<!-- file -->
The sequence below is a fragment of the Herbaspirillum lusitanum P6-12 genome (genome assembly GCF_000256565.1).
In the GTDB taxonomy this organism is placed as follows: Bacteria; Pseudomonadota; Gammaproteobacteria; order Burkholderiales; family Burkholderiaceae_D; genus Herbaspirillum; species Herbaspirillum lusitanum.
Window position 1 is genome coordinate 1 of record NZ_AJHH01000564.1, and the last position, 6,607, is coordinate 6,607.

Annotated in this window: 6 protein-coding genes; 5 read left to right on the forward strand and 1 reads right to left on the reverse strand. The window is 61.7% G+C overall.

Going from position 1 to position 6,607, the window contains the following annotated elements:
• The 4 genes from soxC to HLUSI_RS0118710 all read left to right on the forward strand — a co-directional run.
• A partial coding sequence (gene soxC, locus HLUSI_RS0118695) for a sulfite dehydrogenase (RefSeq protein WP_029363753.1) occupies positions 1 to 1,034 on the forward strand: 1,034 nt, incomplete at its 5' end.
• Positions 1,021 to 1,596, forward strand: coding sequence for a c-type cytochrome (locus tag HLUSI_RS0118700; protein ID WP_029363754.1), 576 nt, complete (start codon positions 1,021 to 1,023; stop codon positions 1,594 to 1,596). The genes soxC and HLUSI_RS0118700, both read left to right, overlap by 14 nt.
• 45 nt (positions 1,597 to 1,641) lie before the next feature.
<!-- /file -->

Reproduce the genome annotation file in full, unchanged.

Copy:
The sequence below is a fragment of the Herbaspirillum lusitanum P6-12 genome (genome assembly GCF_000256565.1).
In the GTDB taxonomy this organism is placed as follows: Bacteria; Pseudomonadota; Gammaproteobacteria; order Burkholderiales; family Burkholderiaceae_D; genus Herbaspirillum; species Herbaspirillum lusitanum.
Window position 1 is genome coordinate 1 of record NZ_AJHH01000564.1, and the last position, 6,607, is coordinate 6,607.

Annotated in this window: 6 protein-coding genes; 5 read left to right on the forward strand and 1 reads right to left on the reverse strand. The window is 61.7% G+C overall.

Going from position 1 to position 6,607, the window contains the following annotated elements:
• The 4 genes from soxC to HLUSI_RS0118710 all read left to right on the forward strand — a co-directional run.
• A partial coding sequence (gene soxC, locus HLUSI_RS0118695) for a sulfite dehydrogenase (RefSeq protein WP_029363753.1) occupies positions 1 to 1,034 on the forward strand: 1,034 nt, incomplete at its 5' end.
• Positions 1,021 to 1,596, forward strand: coding sequence for a c-type cytochrome (locus tag HLUSI_RS0118700; protein ID WP_029363754.1), 576 nt, complete (start codon positions 1,021 to 1,023; stop codon positions 1,594 to 1,596). The genes soxC and HLUSI_RS0118700, both read left to right, overlap by 14 nt.
• 45 nt (positions 1,597 to 1,641) lie before the next feature.